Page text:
If you are a family caregiver it is not only important that you take a vacation, it is imperative. I know you are probably coming up with about a million reasons you simply cannot take a vacation. But read this article and maybe I can change your mind about taking regular caregiver vacations.
#1 Vacations Help To Reduce and Relieve Stress
We all have stress in our life. It is a fact of life. Stress is not the real problem. However, for a family caregiver, the stress is sometimes a continuous loop. This is where the problem begins. A family caregiver will spend her day moving from one stressful situation to another.
Stress in itself is not the bad guy. But staying in a constant state of stress is not healthy. And if you are the one responsible for another person’s well being it is critical that you take care of yourself.
Dr. Hebert Benson has studied the effect of the stress response for over 40 years. What he discovered was that people who stayed in a constant state of stress were more likely to experience health issues and challenges. Dr. Benson coined the term “The Relaxation Response” to describe the chemical and physical changes that happen in the body when a person relaxes. It is the exact opposite of the stress response.
If you have your own health challenges you will not be able to be there for the one you love.
Taking a vacation can help you to clear your mind of worries. This will allow both your body and your mind to relax. By taking this time out, you will be able to see stressful situations in a different light. You may even come up with solutions you hadn’t thought of before.
#2 Help Your Heart Stay Healthy
The Farmington Heart Study found negative effects on the heart in women who did not take vacations. In fact, this study which spanned over 20 years showed women could be 8 times more likely to suffer from a heart attack than women who took two vacations a year. Caregiver vacations are necessary to help your heart stay healthy.
Ida cared for her mother with Dementia. That is, she did until her heart attack! Luckily it happened when her sister was caring for mom. I would hate to think what would have happened to both of them if she was taking care of mom when the heart attack happened.
“I knew I was really stressed.” She told me “but I kept telling myself that I could do this. I didn’t listen to my body and now I am paying for it.
#3 Reduce Your Chance of Getting Dementia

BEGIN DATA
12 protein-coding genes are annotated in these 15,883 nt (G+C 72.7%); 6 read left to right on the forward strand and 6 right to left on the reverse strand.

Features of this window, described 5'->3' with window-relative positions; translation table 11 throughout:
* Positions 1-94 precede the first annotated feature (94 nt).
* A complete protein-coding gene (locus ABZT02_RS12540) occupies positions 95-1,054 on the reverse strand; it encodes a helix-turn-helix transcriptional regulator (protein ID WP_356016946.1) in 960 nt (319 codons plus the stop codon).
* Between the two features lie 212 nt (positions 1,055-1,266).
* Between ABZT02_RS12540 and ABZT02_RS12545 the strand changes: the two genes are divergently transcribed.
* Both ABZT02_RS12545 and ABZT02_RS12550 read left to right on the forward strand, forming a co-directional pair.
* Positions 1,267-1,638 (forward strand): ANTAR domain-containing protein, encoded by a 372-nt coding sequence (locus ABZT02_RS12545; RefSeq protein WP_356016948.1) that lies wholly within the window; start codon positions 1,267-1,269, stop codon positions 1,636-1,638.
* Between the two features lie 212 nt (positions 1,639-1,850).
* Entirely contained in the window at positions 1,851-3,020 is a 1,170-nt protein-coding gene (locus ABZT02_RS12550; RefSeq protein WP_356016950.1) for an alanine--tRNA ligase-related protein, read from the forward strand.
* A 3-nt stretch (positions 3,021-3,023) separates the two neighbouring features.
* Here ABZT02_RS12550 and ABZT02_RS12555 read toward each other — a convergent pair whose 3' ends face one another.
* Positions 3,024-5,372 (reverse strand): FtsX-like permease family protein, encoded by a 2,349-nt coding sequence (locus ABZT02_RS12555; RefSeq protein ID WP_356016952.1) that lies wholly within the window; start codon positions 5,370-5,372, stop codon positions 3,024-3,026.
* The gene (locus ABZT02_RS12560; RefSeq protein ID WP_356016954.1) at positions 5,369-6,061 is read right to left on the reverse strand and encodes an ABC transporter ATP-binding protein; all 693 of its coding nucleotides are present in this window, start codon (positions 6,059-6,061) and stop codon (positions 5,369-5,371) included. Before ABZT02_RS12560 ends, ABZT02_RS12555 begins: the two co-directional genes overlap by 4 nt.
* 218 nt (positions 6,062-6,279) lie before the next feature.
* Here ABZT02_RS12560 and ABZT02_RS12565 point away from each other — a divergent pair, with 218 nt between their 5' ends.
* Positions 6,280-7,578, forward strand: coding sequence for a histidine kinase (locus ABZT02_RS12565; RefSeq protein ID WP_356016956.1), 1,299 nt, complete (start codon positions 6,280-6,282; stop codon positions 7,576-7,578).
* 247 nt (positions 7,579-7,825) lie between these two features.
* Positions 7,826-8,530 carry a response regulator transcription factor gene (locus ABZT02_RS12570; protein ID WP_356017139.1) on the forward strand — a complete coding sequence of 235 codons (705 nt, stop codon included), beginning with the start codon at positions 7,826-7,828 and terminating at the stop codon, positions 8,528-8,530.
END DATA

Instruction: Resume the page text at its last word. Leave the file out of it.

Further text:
Caring for someone with dementia is stressful. And the bad news is stress, especially chronic stress affects the hippocampus area in the brain — where memories are stored. It is not surprising that caregivers, especially spousal caregivers end up developing dementia themselves.
Dharma Singh Khalsa, MD the author of Brain Longevity says that chronic stress increases the stress hormone cortisol, which travels through the blood to every area of your body, including your brain. It can attack and kill millions of cells in the memory area of your brain.
#4 Vacations Help to Balance Our Lives. They Bring Joy and Excitement.
We all need to experience more joy and excitement. Everyone should be able to enjoy the anticipation of the vacation. Planning a vacation brings excitement into our lives even before we embark on our trip. Where will we go?
Let’s face it, the day to day activities of a caregiver can become mundane. You probably do pretty much the same thing every day. Keeping a routine helps someone with dementia. But it may not be the best thing for their caregiver. Vacations help to spice things up a bit. And the good news is these vacations can last long after the trip. Looking at the photos and reminiscing about your trip can continue the joy for quite some time.
You will also bring this joy and excitement back to the one you care for. Sure, they may not remember that you told them you went on a trip. But they will respond to your excitement and joy.
#5 Gives other Family Members a Chance to Experience What You Do
Sometimes caregivers complain that nobody really understands what it is they do every day. They sometimes are frustrated that other family members do not really appreciate all that they are doing. Well here is your chance to help them understand.
By allowing your sibling or another family member to take over your duties for a week or so you will be helping both of you. You will get the break you need. At the same time, your family will get to experience what you do every day. My guess is that they will have a new understanding and appreciation of what you do.
Kate and Jon took a much-needed vacation to visit their grandchildren for the holidays. Jon’s brother Mark was in charge of mom. He had a new appreciation for all the care they gave mom after this experience. “I had no idea mom required so much time and attention” Mark confessed.
#6 A Vacation Will Make You a Better Caregiver
You will become a better caregiver when you take regular vacations. Let’s face it, nobody wants to be around a worn out or possibly even grumpy person all day long. When you do not take time for yourself that may be who you become.
Think about it. Would you want someone who is stressed out and worn out to be caring for you? I know I wouldn’t! I want someone who is happy and full of life to care for me when I need. Caregiver vacations help you to bring that sense of excitement and joy back into your caregiving role.
Author- Kathryn Watson